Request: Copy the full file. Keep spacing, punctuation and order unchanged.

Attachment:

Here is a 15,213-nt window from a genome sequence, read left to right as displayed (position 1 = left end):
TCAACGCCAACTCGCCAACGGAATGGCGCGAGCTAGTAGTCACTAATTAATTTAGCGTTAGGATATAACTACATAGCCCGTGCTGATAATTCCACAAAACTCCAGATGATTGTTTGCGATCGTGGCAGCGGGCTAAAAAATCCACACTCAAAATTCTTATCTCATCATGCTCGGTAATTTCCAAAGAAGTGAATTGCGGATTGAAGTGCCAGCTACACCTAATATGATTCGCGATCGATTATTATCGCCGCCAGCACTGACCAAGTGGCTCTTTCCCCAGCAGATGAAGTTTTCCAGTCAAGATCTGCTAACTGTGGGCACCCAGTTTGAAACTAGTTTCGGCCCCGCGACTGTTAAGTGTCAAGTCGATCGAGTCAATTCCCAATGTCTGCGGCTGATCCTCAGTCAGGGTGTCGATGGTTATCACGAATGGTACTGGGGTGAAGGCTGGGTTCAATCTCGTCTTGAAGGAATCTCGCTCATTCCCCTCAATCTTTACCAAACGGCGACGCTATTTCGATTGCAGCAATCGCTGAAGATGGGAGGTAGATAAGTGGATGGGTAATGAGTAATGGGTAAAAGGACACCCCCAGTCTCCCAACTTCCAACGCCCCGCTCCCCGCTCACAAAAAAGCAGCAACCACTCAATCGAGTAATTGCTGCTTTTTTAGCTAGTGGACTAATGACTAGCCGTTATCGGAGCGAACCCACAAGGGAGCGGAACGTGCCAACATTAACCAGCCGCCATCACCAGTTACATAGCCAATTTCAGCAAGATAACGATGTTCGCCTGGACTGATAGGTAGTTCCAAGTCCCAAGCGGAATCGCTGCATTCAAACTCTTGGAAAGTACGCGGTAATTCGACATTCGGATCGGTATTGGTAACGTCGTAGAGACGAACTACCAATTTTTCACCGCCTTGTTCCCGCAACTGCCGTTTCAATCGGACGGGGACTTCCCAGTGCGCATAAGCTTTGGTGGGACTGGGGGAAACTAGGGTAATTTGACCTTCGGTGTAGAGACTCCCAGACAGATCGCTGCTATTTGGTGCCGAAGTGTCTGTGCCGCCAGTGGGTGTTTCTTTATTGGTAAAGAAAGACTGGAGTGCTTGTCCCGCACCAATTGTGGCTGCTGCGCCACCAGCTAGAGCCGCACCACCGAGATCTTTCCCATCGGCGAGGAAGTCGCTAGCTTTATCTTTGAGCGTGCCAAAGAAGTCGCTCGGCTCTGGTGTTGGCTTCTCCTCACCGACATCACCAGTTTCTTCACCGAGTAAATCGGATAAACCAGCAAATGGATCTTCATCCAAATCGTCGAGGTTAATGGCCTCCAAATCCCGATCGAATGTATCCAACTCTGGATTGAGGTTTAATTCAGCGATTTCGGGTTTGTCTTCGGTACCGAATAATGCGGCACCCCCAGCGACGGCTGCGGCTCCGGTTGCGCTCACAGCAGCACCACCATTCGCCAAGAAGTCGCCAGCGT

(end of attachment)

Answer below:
Here is a 15,213-nt window from a genome sequence, read left to right as displayed (position 1 = left end):
TCAACGCCAACTCGCCAACGGAATGGCGCGAGCTAGTAGTCACTAATTAATTTAGCGTTAGGATATAACTACATAGCCCGTGCTGATAATTCCACAAAACTCCAGATGATTGTTTGCGATCGTGGCAGCGGGCTAAAAAATCCACACTCAAAATTCTTATCTCATCATGCTCGGTAATTTCCAAAGAAGTGAATTGCGGATTGAAGTGCCAGCTACACCTAATATGATTCGCGATCGATTATTATCGCCGCCAGCACTGACCAAGTGGCTCTTTCCCCAGCAGATGAAGTTTTCCAGTCAAGATCTGCTAACTGTGGGCACCCAGTTTGAAACTAGTTTCGGCCCCGCGACTGTTAAGTGTCAAGTCGATCGAGTCAATTCCCAATGTCTGCGGCTGATCCTCAGTCAGGGTGTCGATGGTTATCACGAATGGTACTGGGGTGAAGGCTGGGTTCAATCTCGTCTTGAAGGAATCTCGCTCATTCCCCTCAATCTTTACCAAACGGCGACGCTATTTCGATTGCAGCAATCGCTGAAGATGGGAGGTAGATAAGTGGATGGGTAATGAGTAATGGGTAAAAGGACACCCCCAGTCTCCCAACTTCCAACGCCCCGCTCCCCGCTCACAAAAAAGCAGCAACCACTCAATCGAGTAATTGCTGCTTTTTTAGCTAGTGGACTAATGACTAGCCGTTATCGGAGCGAACCCACAAGGGAGCGGAACGTGCCAACATTAACCAGCCGCCATCACCAGTTACATAGCCAATTTCAGCAAGATAACGATGTTCGCCTGGACTGATAGGTAGTTCCAAGTCCCAAGCGGAATCGCTGCATTCAAACTCTTGGAAAGTACGCGGTAATTCGACATTCGGATCGGTATTGGTAACGTCGTAGAGACGAACTACCAATTTTTCACCGCCTTGTTCCCGCAACTGCCGTTTCAATCGGACGGGGACTTCCCAGTGCGCATAAGCTTTGGTGGGACTGGGGGAAACTAGGGTAATTTGACCTTCGGTGTAGAGACTCCCAGACAGATCGCTGCTATTTGGTGCCGAAGTGTCTGTGCCGCCAGTGGGTGTTTCTTTATTGGTAAAGAAAGACTGGAGTGCTTGTCCCGCACCAATTGTGGCTGCTGCGCCACCAGCTAGAGCCGCACCACCGAGATCTTTCCCATCGGCGAGGAAGTCGCTAGCTTTATCTTTGAGCGTGCCAAAGAAGTCGCTCGGCTCTGGTGTTGGCTTCTCCTCACCGACATCACCAGTTTCTTCACCGAGTAAATCGGATAAACCAGCAAATGGATCTTCATCCAAATCGTCGAGGTTAATGGCCTCCAAATCCCGATCGAATGTATCCAACTCTGGATTGAGGTTTAATTCAGCGATTTCGGGTTTGTCTTCGGTACCGAATAATGCGGCACCCCCAGCGACGGCTGCGGCTCCGGTTGCGCTCACAGCAGCACCACCATTCGCCAAGAAGTCGCCAGCGT